Status of Social Justice in India


“Social Justice” means availability of equal social opportunities for the development of personality to all the people in society, without any discrimination by caste, sex or race. No one should be deprived, because of these differences, those social conditions which are essential for social development. The issue of social justice is associated with social equality and at the time of independence, the constitution makers were highly influenced by the feeling of social equality and social justice. For the same reason, they incorporated the words, like Socialist, Secular, Democratic and Republic in the Preamble. Especially the word justice in the Preamble is explained as justice, social, economic and political. The term justice is secured in the Constitution through various provisions of Fundamental Rights and Directive Principles. Social justice denotes the equal treatment of all citizens without any social distinction. It means the absence of privilege being extended to any particular section of the society, and improvement in the conditions of backward classes (SCs, STs, and OBCs) and women. In line, economic justice denotes on the non-discrimination between people by economic factors. It involves the elimination of glaring inequalities in wealth, income, and property. A combination of social justice and economic justice denotes what is known as “distributive justice.” The Preamble secures to all citizens of India equality of status and opportunity.

1.1 Social Justice Provisions

The Indian Constitution is unique in its content and spirit. Though borrowed from almost every constitution of the world, the Constitution of India has several salient features that distinguish it from laws of other countries. However, social justice is the foundation stone of Indian Constitution. Indian Constitution makers were well known to the use and minimality of various principles of justice. They wanted to search such form of justice which could fulfil the expectations of the whole revolution as Jawaharlal Nehru reminded the Constituent Assembly, ‘First work of this assembly is to make India independent by a new constitution through which starving people will get complete meal and clothes and each Indian will get the best option that he can progress himself'(Minerva Mills Vs. Union of India, 1980). Social justice was found useful for everyone in its kind and flexible form. Although social justice is not defined anywhere in the Constitution, it is an ideal element of feeling which is a goal of the constitution. Feeling of social justice is a form of relative concept which is changeable by the time, circumstances, culture, and ambitions of the people (Iyear, 1987:53). But the inclusion of the word “Socialist” in the Preamble by the 42nd  Amendment Act has strengthened the democratic ethos of social and economic justice.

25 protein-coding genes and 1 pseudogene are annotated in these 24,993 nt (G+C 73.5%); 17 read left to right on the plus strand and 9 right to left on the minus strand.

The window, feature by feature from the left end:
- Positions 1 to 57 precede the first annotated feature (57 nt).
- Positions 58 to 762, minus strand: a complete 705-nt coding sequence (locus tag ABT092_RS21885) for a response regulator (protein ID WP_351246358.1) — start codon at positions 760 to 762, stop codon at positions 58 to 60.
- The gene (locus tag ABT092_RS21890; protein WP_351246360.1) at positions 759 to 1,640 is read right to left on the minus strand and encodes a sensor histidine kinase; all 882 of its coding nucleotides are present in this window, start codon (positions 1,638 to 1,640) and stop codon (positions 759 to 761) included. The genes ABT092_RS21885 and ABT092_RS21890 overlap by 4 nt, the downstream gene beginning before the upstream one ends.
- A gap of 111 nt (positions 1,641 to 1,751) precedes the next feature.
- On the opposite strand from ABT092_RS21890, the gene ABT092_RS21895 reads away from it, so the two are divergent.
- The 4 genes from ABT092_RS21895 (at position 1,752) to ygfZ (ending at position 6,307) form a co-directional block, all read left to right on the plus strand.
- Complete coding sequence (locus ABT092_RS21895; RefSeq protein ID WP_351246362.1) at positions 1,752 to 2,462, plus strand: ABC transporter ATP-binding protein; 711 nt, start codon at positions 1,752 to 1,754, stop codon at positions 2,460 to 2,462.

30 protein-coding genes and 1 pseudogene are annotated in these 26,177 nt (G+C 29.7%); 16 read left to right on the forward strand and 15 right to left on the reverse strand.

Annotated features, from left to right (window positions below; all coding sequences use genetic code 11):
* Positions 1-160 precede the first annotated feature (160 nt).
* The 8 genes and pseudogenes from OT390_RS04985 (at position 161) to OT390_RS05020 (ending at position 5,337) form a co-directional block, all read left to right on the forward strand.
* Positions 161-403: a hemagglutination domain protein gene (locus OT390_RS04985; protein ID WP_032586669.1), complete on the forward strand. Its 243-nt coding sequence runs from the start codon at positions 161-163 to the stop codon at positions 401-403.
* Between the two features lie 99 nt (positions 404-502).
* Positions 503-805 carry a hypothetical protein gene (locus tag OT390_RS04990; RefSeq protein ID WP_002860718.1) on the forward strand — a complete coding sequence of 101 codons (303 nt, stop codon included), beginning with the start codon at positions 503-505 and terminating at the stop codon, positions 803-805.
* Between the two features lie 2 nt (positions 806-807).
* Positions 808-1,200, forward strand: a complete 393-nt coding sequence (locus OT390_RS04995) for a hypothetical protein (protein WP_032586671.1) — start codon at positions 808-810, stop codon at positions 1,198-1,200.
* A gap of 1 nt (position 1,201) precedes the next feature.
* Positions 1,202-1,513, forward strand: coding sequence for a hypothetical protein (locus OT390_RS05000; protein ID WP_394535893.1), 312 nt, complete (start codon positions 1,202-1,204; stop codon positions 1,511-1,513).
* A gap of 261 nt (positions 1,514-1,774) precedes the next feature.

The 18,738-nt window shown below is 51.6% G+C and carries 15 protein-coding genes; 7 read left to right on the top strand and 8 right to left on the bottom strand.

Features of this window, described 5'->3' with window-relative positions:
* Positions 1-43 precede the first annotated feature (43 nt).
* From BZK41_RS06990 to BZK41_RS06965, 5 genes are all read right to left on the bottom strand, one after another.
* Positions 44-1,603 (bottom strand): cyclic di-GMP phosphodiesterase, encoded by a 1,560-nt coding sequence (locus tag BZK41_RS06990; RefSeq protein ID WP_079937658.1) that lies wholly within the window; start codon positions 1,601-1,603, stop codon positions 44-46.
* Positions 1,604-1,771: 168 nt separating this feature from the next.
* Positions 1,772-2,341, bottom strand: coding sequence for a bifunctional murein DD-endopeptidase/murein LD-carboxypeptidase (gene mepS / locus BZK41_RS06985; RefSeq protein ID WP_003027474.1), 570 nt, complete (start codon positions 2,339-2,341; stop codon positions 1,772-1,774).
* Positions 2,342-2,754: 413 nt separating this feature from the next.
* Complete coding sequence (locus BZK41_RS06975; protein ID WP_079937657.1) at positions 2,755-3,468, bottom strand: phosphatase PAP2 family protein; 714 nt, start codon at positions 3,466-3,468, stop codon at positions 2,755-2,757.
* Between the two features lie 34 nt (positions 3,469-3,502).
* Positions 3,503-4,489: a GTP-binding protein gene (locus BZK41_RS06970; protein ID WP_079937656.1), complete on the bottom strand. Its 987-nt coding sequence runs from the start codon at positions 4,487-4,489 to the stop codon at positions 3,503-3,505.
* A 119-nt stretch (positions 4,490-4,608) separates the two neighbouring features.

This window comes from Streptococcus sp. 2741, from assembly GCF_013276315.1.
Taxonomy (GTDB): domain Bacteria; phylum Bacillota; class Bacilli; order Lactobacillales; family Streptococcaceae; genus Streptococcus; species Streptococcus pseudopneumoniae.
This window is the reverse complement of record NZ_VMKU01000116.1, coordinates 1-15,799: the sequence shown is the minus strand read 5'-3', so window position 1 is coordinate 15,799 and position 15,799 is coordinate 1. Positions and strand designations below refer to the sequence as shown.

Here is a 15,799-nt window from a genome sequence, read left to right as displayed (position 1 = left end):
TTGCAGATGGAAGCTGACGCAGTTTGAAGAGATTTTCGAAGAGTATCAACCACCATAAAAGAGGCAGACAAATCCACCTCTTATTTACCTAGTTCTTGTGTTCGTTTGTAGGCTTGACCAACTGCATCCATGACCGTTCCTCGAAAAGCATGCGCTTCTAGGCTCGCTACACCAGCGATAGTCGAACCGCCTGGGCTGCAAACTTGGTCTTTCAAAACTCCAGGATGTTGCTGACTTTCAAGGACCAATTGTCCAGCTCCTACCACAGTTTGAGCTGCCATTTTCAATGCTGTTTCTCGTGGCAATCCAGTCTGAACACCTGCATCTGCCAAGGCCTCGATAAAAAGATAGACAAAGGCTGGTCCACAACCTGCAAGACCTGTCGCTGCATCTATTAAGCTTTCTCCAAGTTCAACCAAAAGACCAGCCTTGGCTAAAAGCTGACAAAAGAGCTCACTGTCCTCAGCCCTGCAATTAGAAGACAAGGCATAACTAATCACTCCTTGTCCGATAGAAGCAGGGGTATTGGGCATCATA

Under Indian Constitution, the use of social justice is accepted in a wider sense which includes social as well as economic justice. According to Chief Justice Gajendragadkar, ‘In this sense, social justice holds the aims of equal opportunity to every citizen in the matter of social and economic activities and to prevent inequalities. The Constitution of India does not entirely dedicate to any traditional ideology, and it is embedded in the progressive concept of social justice and the various rule of justice such as equality, transaction, necessity, options, etc. are as its helping organs. In fact dedication of the constitution is in such type of social justice which can fulfill the expectations of welfare state according to Indian conditions. Keeping in view the value of equality our Constitution boldly mentions that the state shall not deny to any person equality before the law or the protection of the laws within the territory of India (Article 14 of the Indian Constitution). The original principle of equalitarian justice is propounded/ derived by Aristotle that is similar behavior in the equal matter. If there is inequality, there will be an injustice. On the issue of “Equality,” the Supreme Court of India delivered several judgments defining the concept itself and in the context recently in the case of E.P. Royappa vs. State of Tamilnadu (AIR, 1974). Justice P.N. Bhagwati has held that equality is a movable concept which has many forms and aspects. It cannot be tightened in a traditional and principled circle. Equality with similar behavior prohibits arbitrariness in action.

1.2 Democracy and Social Justice

Democracy, as we know, is not only a form of government but focuses on human rights and human dignity, in turn, implies the rule of law, equality, liberty and freedom from oppression, exploitation, and arbitrary interference. The constitution of India has accepted the right to equality as an essential element of justice and sought to realize the various components of social justice. Also, to make the principle of equality more efficient, the system of special provision for backward classes of society several provisions have been made in the constitution. Under Article 15(4) the state shall make any particular provision for the advancement of any socially and educationally backward classes of citizen or the Scheduled Castes and Scheduled Tribes (SCs and STs), and in the same manner by accepting the opportunity of equality to employment under state in Article 16(1), it has excepted the principle of equalisation under Article 16(4). If it is in the opinion of the state that any class of citizens has not adequately representation under state employment, the state shall make any provision for the reservation of appointments. Likewise according to Article 46 the state shall promote with special care the educational and economic interests of weaker sections of the people, and in particular of the scheduled castes and scheduled tribes and shall protect them from social injustice and all forms of exploitation (Article 46 of the Indian Constitution). In a very famous case of Indra Shahni vs. Union of India (Supreme Court Judgement, 1992). The Supreme Court of India declared 27% reservation legal for socially and economically backward classes of the society. Protective discrimination is used to fulfill those lacks which arise due to a long time deprivation. It is a part of corrective and compensatory justice. It has been told that peoples of backward class of society have been bearing injustice for the generation to generation. Some citizens of the community made supremacy on the benefits of the society and made deprived to others. So this provision of protective discrimination has been achieved for those deprived people who are living in unbeneficial circumstances.